Berlin Brandenburg International School

Kleinmachnow, Germany

The heart of Saanen, Switzerland

Hello, BBIS Students! 

I spent a wonderful day talking with you about research and writing.

I spoke to Grade 6 about my process for researching and writing my book, Bodies from the Ash: Life and Death in Ancient Pompeii. I described how I became interested in Pompeii as a cjhild and the steps I used to research the eruption of Vesuvius and and destruction of Herculaneum and Pompeii. I explained how, by producing plaster casts of the victims in Pompeii, scientists were able to help historians determine what ancient Romans looked like, what their hairstyles were, and evn what clothes and shoes they wore. And by studying the damage on the skeletons, scientists were also able to help historians understand how residents of Herculaneum died during the first surge of the eruption

I also presented some questionable stories told by well-meaning archaeologists about some of the plaster casts in order to show that critical thinking skills are always necessary. Finally, I discussed how I find the photographs for my book--and how expensive they can be!

Then you asked some great questions!

For Grades 9-11, I talked in more detail about researching and writing. I explained how I researched and wrote my book, Faces From the Past: Forgotten People of North America). I first came across the reconstructed face of Yde Girl as I researched my book, Bodies From the Bog. The idea of writing about facial reconstruction incubated in my brain for ten years before I decided to follow through.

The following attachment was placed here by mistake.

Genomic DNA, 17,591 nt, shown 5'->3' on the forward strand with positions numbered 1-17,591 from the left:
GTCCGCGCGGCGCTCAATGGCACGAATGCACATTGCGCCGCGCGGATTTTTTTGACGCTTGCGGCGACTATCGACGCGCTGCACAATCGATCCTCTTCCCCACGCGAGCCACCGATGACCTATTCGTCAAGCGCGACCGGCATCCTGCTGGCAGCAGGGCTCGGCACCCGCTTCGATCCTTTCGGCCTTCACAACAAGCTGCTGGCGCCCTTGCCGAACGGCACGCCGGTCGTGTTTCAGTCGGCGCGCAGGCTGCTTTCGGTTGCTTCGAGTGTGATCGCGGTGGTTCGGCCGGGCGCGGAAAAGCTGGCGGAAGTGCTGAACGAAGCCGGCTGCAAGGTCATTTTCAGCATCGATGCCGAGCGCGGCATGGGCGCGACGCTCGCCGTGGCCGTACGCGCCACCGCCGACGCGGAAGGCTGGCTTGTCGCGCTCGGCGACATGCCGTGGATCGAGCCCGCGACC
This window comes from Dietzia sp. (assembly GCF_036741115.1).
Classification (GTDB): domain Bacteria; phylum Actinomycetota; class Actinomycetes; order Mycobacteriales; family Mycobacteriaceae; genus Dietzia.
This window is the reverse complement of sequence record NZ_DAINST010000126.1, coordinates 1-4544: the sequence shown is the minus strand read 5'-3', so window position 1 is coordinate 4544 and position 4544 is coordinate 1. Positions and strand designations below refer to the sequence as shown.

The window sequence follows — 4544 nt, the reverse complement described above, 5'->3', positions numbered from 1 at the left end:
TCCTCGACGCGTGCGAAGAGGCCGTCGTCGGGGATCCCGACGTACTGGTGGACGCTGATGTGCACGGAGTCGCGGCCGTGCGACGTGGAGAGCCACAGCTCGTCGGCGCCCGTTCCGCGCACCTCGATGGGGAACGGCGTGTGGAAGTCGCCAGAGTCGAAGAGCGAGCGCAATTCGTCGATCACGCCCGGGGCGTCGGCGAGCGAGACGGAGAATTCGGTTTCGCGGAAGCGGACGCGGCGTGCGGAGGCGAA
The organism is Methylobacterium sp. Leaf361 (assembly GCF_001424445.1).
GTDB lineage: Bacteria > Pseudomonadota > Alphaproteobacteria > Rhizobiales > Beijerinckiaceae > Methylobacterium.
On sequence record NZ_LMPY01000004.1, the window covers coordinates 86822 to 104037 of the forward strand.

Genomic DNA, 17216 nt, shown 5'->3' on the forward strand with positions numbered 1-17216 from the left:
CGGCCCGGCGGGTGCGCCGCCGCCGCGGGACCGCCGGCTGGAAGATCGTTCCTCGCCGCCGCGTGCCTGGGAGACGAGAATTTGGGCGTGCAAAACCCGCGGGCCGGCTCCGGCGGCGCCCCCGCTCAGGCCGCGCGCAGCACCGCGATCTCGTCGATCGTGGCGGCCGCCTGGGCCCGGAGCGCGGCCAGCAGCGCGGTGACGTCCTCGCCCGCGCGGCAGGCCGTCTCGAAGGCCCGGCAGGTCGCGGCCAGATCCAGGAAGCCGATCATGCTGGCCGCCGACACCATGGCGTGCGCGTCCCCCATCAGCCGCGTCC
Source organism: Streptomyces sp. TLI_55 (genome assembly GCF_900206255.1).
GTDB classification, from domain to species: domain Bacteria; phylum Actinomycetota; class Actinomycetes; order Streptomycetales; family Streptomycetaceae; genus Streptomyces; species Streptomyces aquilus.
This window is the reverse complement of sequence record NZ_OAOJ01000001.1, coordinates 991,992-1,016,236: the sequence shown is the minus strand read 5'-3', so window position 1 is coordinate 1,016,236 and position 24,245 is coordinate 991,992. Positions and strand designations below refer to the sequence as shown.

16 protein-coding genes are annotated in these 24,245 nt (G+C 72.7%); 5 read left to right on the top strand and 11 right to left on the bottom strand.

I outlined my research process, from outlining the general order of my book, using main headings or topics and then filling in information as I research, and making sure to use quotations when I am quoting from a source. I also attempt to find multiple sources for each topic to make sure that my information is as correct as possible. Finally, I leave plenty of time for revision and rewriting.

I shared one of the stories I told in the book, that of Thomas Smith, a Buffalo Soldier whose remains were desecrated by a graverobber. I explained a few ethical dilemmas that I faced in writing the book and how I resolved them.

Then I discussed my book The Prisoners of Breendonk: Personal Histories From a World War II Concentration Camp and how you might narrow your topic so that you could write about a concentration camp (something that can't be covered well in a shorter paper). I introduced you to Israel Neumann, a prisoner at the camp and explained how one prisoner or a group of prisoners could serve as a focus for a research paper.

Finally, I talked about the importance of asking questions when researching, even when you are not sure that someone knows the answer. An unexpected answer to one question can provide you with a wealth of information!

I want to thank your teachers and administrators and especially your wonderful librarian, Goldie Abaee.

Good luck with your research and writing!